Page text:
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Reporters at The Intercept recently received a 37 GB cache of records of more than 70 million phone calls apparently stolen from Securus Technologies, which provides phone services for approximately 2,200 U.S. prisons.
The calls were placed between December 2011 and the spring of 2014 -- the records include calls placed to almost 1.3 million unique phone numbers by more than 63,000 inmates.
The records include prisoners' first and last names; phone numbers called; date, time and duration of calls; and Securus account numbers.
Notably, the records also include links to downloadable recordings of each call, including at least 14,000 conversations between inmates and their attorneys.
"This may be the most massive breach of the attorney-client privilege in modern U.S. history, and that's certainly something to be concerned about," David Fathi, director of the ACLU's National Prison Project, told The Intercept. "A lot of prisoner rights are limited because of their conviction and incarceration, but their protection by the attorney-client privilege is not."
"Going forward, prisoners will have very good cause to question whether their phone calls with their attorneys are confidential," Fathi added. "And that undermines that very core and fundamental purpose of the attorney-client privilege, which is to allow persons consulting an attorney to give a full and frank account of their legal problem."
According to The Intercept, Securus' system was also breached on July 18, 2014, when someone accessed three calls made by an inmate named Aaron Hernandez, possibly the former New England Patriots player.
In response to The Intercept's report, Securus stated that it's working with law enforcement agencies to investigate the claims. "Although this investigation is ongoing, we have seen no evidence that records were shared as a result of a technology breach or hack into our systems," the company said. "Instead, at this preliminary stage, evidence suggests that an individual or individuals with authorized access to a limited set of records may have used that access to inappropriately share those records."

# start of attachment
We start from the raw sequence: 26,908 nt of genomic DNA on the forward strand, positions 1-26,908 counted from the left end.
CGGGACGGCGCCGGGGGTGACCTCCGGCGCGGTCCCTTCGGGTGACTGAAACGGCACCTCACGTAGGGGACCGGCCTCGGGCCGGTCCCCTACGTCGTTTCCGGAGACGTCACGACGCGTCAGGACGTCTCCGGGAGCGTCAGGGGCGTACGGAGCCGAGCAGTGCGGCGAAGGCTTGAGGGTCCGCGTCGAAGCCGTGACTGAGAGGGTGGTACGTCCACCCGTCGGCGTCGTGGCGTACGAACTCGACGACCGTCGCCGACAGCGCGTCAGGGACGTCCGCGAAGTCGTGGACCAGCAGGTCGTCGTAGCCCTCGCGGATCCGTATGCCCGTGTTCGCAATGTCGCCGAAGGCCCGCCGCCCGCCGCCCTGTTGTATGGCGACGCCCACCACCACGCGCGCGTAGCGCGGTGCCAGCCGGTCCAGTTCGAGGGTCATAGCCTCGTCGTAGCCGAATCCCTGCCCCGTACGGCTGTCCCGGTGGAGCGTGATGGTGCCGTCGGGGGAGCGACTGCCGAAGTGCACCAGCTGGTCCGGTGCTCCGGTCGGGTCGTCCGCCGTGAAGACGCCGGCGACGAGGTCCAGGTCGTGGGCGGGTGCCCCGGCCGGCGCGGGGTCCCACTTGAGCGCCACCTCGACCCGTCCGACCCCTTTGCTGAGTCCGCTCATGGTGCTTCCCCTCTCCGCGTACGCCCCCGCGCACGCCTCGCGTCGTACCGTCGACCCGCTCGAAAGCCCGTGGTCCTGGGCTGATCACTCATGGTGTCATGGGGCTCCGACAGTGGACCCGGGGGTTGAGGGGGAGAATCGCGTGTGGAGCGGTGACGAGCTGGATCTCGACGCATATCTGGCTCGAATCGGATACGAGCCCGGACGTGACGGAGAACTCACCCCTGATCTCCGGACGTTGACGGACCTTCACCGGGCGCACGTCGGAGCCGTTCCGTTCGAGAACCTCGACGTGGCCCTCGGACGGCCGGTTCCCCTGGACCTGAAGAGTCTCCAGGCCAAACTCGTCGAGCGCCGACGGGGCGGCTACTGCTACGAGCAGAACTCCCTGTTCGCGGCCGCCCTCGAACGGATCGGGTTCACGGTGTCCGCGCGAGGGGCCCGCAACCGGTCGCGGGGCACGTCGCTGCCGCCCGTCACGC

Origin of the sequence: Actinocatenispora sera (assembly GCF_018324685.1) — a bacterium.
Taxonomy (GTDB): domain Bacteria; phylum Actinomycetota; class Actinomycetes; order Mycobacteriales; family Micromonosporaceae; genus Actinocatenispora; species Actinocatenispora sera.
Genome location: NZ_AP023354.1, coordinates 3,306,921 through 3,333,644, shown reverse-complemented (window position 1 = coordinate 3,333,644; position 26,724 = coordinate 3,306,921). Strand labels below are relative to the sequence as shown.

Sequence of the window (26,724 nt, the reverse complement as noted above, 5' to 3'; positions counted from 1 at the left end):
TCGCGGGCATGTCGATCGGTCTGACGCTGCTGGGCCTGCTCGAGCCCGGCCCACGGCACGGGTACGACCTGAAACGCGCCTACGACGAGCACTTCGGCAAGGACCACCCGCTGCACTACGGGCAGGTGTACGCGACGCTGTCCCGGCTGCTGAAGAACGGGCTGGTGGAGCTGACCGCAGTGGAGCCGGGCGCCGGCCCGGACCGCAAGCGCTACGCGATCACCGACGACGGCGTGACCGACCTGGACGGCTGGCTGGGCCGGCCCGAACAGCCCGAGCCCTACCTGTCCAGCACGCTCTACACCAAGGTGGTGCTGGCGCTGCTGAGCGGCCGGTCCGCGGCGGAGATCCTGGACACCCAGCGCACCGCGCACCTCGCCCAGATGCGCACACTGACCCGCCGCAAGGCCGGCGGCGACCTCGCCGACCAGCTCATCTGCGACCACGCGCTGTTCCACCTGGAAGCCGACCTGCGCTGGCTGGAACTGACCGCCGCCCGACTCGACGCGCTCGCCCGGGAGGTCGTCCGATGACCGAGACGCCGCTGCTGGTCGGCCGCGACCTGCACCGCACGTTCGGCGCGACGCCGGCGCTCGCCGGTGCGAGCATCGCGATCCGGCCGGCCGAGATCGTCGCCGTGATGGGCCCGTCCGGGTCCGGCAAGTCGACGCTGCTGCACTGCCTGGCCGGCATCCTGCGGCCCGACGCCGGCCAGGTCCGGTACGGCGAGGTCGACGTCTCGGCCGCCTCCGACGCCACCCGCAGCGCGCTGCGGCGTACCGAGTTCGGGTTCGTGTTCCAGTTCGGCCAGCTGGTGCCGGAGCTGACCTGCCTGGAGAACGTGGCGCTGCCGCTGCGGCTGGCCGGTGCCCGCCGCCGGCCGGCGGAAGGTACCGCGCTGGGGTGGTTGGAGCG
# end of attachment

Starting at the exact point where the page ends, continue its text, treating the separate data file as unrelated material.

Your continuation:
"It is very important to note that we have found absolutely no evidence of attorney-client calls that were recorded without the knowledge and consent of those parties," Securus added. "Our calling systems include multiple safeguards to prevent this from occurring. Attorneys are able to register their numbers to exempt them from the recording that is standard for other inmate calls. Those attorneys who did not register their numbers would also hear a warning about recording prior to the beginning of each call, requiring active acceptance."
Matt Garland, vice president of research at Pindrop Security, told eSecurity Planet by email that for those affected by the breach, this is unfortunately likely to be just the beginning. "We’ve seen a trend where phone fraud follows high-profile cyber breaches," he said. "For example, after the Ashley Madison hack, victims received calls demanding payment or their account information would be sent to everyone they know."
"The hack of Securus’ records not only revealed information about prisoners, but also provided fraudsters with enough data on friends and family members of the imprisoned to open them up to malicious phone scams," Gardland added. "Phone fraudsters notoriously prey on vulnerable populations such as the elderly, college students or immigrants. We can expect to see extortion scams targeting prisoner's friends and family whose names and numbers were included in the stolen database. These scams might include fraudsters impersonating law enforcement or prison authorities, claiming that either they must pay the prisoner's lawyers or court fees."
"It is important for the victims of this breach to stay diligent and to be skeptical of any demands for immediate payment," Garland said. "Victims should hang up and call the authorities directly. The onus is now on the prisons to open the lines of communication so that those affected can be prepared and won’t be further victimized."
A recent eSecurity Planet article looked at the ways in which phone scams are getting increasingly sophisticated, and offered five suggestions on how to handle a scam call.
Photo courtesy of Shutterstock.